Wales : Pioneer Areas will improve cultural access for all
Wales will take the lead in utilising culture to help tackle poverty, the Deputy Minister for Culture, Sport and Tourism, Ken Skates has said as he outlined the Welsh Government’s response to the ground-breaking Culture and Poverty report.The Welsh Government commissioned Baroness Kay Andrews OBE to conduct a review to find out how enabling people to engage in culture can reduce poverty, by developing new skills and raising levels of attainment.
The report, entitled Culture and Poverty and published in March, made a compelling case for the Welsh Government, local government, cultural organisations, community bodies and schools to work together to ensure culture is accessible to all, regardless of their background and where they live.
Speaking in the Senedd, the Deputy Minister said he endorsed the report and its recommendations and was proud Wales had taken the lead in highlighting the powerful role culture can play in tackling poverty.
The Deputy Minister also outlined proposals to establish Pioneer Areas across Wales, where cultural organisations will link with community groups and Communities First activities to allow those who wouldn’t normally engage with cultural activities to reap the benefits this brings.
Work is already underway in Swansea, where a new forum has been established to bring together the key cultural players – including the city’s museums – with community and poverty leads.
The Deputy Minister said:
“I am pleased to announce our intention to establish Pioneer Areas across Wales which will be influential in pushing ahead our work to mainstream access to arts, culture and heritage to the most disadvantaged communities in Wales.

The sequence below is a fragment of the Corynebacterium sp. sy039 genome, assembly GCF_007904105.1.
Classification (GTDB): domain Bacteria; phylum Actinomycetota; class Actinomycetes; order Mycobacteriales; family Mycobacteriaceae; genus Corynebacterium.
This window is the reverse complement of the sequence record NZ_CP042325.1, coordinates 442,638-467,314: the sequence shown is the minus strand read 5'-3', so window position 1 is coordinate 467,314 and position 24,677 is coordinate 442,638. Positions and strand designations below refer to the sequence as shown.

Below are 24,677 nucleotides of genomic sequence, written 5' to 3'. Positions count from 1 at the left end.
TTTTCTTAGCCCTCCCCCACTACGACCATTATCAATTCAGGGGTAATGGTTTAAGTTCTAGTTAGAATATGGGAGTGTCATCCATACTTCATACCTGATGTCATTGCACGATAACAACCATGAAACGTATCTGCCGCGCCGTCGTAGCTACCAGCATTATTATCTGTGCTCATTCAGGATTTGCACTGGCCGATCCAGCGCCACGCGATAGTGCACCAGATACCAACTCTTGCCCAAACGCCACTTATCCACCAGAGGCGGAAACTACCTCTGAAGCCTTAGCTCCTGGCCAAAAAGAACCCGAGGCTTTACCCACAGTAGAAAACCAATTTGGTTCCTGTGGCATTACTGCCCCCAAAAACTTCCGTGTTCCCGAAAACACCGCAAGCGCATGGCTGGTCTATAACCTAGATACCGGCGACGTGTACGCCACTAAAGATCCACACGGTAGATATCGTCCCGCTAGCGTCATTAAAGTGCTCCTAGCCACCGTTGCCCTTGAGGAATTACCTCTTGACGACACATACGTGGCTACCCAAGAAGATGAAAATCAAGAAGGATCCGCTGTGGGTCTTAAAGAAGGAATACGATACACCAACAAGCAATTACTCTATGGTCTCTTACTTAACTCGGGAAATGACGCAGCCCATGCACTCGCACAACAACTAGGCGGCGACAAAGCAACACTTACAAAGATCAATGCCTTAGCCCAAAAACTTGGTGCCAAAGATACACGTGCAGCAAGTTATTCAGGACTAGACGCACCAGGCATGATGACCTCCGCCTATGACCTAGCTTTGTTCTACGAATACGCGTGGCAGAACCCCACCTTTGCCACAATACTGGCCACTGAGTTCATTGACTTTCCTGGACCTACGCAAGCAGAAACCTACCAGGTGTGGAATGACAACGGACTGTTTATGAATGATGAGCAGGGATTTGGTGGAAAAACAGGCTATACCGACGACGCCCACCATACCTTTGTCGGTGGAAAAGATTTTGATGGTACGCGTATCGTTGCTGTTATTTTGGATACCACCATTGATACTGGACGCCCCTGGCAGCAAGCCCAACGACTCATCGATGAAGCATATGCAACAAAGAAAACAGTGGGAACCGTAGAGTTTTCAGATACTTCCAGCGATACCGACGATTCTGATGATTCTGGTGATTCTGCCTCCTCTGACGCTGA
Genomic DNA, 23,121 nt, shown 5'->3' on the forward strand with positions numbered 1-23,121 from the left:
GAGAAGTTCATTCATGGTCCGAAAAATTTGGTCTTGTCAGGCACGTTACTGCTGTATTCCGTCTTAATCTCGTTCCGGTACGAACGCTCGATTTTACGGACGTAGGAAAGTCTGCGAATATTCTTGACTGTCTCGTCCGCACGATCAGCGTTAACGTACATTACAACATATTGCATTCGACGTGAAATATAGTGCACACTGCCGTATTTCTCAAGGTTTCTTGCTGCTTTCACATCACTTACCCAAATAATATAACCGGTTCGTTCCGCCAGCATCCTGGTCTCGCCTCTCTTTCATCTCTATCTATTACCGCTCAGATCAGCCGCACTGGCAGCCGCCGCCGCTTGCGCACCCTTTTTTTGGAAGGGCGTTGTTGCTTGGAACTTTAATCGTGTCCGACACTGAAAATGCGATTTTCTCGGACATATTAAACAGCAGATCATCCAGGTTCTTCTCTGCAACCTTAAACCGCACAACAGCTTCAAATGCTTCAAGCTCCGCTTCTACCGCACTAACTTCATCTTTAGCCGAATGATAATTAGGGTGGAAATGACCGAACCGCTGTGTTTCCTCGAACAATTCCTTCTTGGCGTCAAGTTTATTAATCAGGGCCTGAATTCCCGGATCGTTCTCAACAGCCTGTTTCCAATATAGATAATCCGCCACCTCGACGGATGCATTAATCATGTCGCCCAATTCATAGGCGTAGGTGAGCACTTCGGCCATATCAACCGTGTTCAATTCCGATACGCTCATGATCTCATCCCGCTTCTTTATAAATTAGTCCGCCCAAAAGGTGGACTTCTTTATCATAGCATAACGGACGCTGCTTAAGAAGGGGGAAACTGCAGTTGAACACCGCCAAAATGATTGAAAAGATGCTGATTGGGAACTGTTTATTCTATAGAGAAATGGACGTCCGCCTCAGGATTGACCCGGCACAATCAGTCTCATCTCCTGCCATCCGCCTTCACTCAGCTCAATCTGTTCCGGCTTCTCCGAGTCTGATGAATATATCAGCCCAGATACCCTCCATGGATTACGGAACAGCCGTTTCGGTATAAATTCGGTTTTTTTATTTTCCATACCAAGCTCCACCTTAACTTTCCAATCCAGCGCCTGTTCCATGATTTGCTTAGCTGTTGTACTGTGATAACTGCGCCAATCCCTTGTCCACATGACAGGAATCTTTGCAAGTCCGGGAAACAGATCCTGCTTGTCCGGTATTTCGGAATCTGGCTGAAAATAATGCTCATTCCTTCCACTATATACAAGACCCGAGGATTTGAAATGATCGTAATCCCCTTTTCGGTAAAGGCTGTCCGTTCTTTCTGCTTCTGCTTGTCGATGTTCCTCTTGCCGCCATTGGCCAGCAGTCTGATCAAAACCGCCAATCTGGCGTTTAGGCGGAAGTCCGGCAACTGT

“I was encouraged by a visit to Swansea last week during which I heard about the work underway to improve access to culture through the city’s Creative Learning partnership. There is still much work to be done but we are already seeing the impact this is having and the potential is genuinely exciting.”
Engagement workshops have been held with a number of other potential pioneer areas with a view to them formally commencing in April 2015.
Pioneer Areas will work within a national framework of support which will include a national programme of research and evaluation and allow participants to promote and share learning and good practice.
Welcoming the Welsh Government’s response, Baroness Kay Andrews OBE said:
“I am delighted that the Welsh Government has responded with so much spirit and commitment to my report which reflected both the wealth of the cultural and heritage work in Wales and the aspirations of local communities.
“Our culture and heritage are great national assets and we must work harder, together, for communities in need to benefit from these. I am delighted that the Pioneer Areas will soon be able to show how this can work and in doing so will inspire the whole of Wales to make the most of the talent and skills in every community’.
The Deputy Minister added:
“Kay Andrews’ Culture and Poverty report is a blueprint for how we, together with partners in culture, education and communities, can and should work together closely. It offers us an exciting framework for development over coming years.
“The report argues convincingly for the benefits that participation in arts, culture and heritage can bring – in boosting skills, confidence, self esteem and aspiration. It also argues that culture should be accessible to all as a point of principle. Participation in the arts, culture and heritage should not be the preserve of those on a certain income or in certain communities. It must be available to all.”